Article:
Coral’s story begins like many of our foster dogs: in a cage at animal control. At only 8 weeks old, Coral and her siblings found themselves in a county shelter—a dangerous place for puppies as young as they were. Coral and another one of her siblings were declining fast health-wise and it became clear that the only way they were going to make it out of the shelter was through rescue intervention.
With the help of Bryan County Animal Control, Coral and her siblings were immediately taken to Faulkville Animal Hospital. One of the siblings would sadly pass away, and Coral wasn’t in the clear quite yet either. She had sepsis and became very ill. Little did we know, Coral was beginning one of the many battles she would face as she got older.
While the experts were taking care of Coral, they would discover that her heart had several unusual deformities including a tricuspid valve malformation, patent ductus arteriosus (PDA), and pulmonic stenosis.
Foster parent Sarah DeWeese took Coral in when she was just teeny, tiny.
“She lived in my kitchen,” DeWeese said, “For a long time, that was her room. Then she had her own puppy play palace in the living room and now a crate.”
Coral came to the rescue as a “bubble puppy.” This means that extra precautions are taken in order to mitigate preventable illnesses, like Canine Parvovirus, from spreading. A clean kitchen can make an ideal bedroom for puppies that need these extra safety precautions.
Now, Coral is about 6 months old and scheduled to receive her first procedure in March.
The procedure is designed to make Coral more comfortable, but DeWeese said that her life expectancy will likely be shortened to possibly 3-5 years. Although Coral’s foster says it can be challenging caring for a dog with medical needs, Coral makes the time they spend together worth it.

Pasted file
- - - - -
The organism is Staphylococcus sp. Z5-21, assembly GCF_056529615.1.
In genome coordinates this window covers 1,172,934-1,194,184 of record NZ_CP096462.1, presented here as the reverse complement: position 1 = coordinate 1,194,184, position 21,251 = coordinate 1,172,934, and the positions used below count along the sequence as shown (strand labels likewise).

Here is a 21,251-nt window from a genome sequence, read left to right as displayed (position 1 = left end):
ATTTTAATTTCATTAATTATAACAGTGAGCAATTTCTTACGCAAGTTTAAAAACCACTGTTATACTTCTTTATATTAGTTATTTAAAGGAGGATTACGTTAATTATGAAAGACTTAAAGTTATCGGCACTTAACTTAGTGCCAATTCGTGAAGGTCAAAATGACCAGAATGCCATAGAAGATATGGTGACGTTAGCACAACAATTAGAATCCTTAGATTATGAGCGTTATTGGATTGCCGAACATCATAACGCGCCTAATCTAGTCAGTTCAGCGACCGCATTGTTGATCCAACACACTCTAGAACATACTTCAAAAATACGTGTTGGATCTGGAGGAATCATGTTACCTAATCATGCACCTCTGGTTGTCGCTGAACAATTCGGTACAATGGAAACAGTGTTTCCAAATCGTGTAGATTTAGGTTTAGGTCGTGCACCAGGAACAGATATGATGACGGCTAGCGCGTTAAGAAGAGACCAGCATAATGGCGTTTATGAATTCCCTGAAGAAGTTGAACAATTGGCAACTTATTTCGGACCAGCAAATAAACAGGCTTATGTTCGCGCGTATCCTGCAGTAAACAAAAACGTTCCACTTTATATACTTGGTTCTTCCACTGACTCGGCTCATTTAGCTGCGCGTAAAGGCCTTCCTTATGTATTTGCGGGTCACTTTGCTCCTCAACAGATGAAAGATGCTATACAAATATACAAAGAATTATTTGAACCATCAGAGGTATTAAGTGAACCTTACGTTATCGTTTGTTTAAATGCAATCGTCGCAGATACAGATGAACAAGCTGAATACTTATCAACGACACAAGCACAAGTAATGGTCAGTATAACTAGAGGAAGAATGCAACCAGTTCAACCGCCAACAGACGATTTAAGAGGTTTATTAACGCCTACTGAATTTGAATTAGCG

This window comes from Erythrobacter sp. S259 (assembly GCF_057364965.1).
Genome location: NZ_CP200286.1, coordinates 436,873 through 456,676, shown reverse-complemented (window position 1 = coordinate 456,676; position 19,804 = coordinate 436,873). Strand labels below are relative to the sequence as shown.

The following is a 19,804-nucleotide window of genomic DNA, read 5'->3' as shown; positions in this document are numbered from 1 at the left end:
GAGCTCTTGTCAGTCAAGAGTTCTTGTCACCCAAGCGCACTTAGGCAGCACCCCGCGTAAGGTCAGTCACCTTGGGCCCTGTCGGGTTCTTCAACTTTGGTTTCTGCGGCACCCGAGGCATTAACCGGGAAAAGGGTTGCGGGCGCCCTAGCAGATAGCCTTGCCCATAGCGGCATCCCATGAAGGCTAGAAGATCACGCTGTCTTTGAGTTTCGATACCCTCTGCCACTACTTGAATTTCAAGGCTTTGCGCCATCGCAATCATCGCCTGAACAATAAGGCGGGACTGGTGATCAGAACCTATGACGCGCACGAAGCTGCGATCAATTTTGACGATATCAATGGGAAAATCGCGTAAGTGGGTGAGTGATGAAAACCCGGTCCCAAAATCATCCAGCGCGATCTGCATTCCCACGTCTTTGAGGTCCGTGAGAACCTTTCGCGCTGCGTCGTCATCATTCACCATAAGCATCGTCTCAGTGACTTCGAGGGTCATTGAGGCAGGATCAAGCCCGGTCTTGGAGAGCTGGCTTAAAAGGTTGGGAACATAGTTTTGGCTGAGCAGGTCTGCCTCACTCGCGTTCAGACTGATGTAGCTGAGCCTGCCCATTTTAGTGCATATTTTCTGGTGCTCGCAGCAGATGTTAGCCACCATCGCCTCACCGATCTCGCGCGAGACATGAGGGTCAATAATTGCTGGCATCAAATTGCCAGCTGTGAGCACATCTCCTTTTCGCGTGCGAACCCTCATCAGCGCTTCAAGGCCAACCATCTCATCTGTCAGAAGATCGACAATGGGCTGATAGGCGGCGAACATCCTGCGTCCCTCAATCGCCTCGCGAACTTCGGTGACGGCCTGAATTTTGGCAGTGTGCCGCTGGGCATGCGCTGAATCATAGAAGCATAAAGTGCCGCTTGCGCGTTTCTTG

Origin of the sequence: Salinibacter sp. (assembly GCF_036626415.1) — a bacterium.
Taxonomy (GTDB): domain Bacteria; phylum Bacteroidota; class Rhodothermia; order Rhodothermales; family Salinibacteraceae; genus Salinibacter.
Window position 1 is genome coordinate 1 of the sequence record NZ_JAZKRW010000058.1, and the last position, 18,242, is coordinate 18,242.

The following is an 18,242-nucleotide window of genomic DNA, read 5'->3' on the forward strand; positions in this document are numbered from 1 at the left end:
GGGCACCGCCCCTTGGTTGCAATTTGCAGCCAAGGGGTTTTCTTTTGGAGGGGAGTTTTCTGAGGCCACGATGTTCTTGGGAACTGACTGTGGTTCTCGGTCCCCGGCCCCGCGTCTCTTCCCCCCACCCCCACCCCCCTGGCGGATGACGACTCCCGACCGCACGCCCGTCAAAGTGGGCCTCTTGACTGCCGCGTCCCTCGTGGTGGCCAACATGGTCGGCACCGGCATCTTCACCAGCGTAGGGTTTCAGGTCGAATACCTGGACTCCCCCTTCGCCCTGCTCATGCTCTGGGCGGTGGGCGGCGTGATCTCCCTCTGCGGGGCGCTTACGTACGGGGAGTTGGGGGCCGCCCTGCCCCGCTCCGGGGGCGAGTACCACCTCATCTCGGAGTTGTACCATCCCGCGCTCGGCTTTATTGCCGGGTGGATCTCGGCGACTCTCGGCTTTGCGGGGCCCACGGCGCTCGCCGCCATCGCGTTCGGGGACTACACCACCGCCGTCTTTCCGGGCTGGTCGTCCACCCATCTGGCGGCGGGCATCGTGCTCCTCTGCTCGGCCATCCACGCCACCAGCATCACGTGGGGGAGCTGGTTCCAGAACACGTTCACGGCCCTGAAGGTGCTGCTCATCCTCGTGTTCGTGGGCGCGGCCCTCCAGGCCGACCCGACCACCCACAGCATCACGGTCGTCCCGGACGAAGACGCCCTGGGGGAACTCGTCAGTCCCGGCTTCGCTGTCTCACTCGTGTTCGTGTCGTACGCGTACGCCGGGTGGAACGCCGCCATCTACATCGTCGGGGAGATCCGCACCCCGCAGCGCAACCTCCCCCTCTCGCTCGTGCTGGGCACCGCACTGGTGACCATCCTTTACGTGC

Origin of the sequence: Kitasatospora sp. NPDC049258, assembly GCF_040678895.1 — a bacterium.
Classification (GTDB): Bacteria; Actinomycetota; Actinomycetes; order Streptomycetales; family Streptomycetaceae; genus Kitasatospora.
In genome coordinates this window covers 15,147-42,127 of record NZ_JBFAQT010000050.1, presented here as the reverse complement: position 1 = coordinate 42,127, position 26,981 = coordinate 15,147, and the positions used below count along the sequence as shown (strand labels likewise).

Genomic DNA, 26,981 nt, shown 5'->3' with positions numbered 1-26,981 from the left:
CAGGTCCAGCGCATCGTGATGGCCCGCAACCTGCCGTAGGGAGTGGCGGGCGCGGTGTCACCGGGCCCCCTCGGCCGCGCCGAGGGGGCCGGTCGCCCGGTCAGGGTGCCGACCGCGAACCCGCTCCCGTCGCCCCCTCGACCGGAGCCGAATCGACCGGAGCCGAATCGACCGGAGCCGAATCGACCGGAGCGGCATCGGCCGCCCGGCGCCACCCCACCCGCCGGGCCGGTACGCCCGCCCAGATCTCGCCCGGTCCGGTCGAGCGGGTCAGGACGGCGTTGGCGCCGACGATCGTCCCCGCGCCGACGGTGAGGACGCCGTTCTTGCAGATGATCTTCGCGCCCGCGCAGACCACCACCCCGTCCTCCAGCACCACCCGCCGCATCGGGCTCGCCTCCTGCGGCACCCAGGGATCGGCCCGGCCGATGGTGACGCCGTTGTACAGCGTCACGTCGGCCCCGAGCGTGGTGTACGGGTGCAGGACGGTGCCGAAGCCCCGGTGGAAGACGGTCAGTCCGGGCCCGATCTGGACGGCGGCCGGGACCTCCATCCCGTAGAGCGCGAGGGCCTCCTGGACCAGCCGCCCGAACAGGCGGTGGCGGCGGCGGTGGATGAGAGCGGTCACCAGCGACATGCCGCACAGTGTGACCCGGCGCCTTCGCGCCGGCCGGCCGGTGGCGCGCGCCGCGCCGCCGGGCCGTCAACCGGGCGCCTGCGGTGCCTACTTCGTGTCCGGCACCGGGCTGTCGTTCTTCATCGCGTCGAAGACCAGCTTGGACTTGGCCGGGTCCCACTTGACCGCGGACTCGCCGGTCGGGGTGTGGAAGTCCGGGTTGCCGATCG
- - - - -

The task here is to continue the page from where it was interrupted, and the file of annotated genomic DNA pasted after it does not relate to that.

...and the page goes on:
“She’s perfect. Three to five years with Coral is better than 10 years with an okay dog.”
Coral’s foster parents have overcome several challenges when it comes to her care including a bout of heart failure and fluid buildup in her chest cavity.
According to the vet, Coral’s first procedure will cost upwards of $6,000. It will involve placing a balloon inside her heart valve to keep it from closing. Due to supply chain issues, the balloon Coral needs is currently on backorder.
It won’t be easy, but DeWeese says she and her husband are up for the challenge.
“She’s been super happy. She loves when we light fires in the fireplace. Like her whole personality when it was cold, she would lay in bed right in front of it. She eats anything and everything she wants and we just give her lots of snuggles all the time.”
This Valentine’s Day, we ask that you celebrate Coral’s special heart by donating to our Valentine's campaign (check it out your won't want to miss it!), volunteering, or simply sharing her story with friends and family.
We will continue to keep you updated on Coral’s special heart through our blog as well as our Facebook page.